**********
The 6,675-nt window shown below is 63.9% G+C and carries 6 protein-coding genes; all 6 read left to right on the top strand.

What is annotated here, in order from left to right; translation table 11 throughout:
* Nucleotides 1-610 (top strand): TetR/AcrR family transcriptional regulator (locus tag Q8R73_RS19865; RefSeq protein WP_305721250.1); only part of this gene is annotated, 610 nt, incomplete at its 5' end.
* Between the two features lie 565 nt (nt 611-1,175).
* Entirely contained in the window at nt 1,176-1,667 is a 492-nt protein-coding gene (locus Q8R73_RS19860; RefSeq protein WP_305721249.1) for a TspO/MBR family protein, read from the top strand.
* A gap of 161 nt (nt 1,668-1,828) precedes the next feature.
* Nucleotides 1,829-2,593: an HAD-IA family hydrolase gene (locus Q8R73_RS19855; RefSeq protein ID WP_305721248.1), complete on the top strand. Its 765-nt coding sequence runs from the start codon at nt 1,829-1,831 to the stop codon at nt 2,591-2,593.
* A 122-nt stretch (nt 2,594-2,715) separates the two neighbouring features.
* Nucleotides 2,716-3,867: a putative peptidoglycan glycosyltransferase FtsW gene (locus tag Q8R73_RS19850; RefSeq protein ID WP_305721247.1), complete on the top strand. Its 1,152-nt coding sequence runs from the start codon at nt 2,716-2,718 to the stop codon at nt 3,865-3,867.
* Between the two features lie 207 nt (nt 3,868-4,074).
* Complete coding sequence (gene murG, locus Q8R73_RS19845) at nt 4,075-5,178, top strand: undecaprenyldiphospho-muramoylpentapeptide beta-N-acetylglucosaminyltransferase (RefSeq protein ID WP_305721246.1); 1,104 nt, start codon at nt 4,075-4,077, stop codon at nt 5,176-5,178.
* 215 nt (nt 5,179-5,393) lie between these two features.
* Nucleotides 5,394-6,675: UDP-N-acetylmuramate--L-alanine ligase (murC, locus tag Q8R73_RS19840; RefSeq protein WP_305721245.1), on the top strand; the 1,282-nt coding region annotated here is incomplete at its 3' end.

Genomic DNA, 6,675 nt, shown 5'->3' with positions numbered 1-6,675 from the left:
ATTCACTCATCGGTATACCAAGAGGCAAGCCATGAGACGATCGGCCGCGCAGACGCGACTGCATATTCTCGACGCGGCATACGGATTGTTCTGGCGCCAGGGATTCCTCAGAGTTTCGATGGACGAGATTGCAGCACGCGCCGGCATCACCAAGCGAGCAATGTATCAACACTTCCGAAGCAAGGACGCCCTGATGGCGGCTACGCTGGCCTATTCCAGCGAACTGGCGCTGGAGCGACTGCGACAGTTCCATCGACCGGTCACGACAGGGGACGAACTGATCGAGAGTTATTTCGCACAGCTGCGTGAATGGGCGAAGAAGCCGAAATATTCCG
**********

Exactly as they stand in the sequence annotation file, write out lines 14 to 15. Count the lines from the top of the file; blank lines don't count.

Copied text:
Genomic DNA, 6,675 nt, shown 5'->3' with positions numbered 1-6,675 from the left:
ATTCACTCATCGGTATACCAAGAGGCAAGCCATGAGACGATCGGCCGCGCAGACGCGACTGCATATTCTCGACGCGGCATACGGATTGTTCTGGCGCCAGGGATTCCTCAGAGTTTCGATGGACGAGATTGCAGCACGCGCCGGCATCACCAAGCGAGCAATGTATCAACACTTCCGAAGCAAGGACGCCCTGATGGCGGCTACGCTGGCCTATTCCAGCGAACTGGCGCTGGAGCGACTGCGACAGTTCCATCGACCGGTCACGACAGGGGACGAACTGATCGAGAGTTATTTCGCACAGCTGCGTGAATGGGCGAAGAAGCCGAAATATTCCG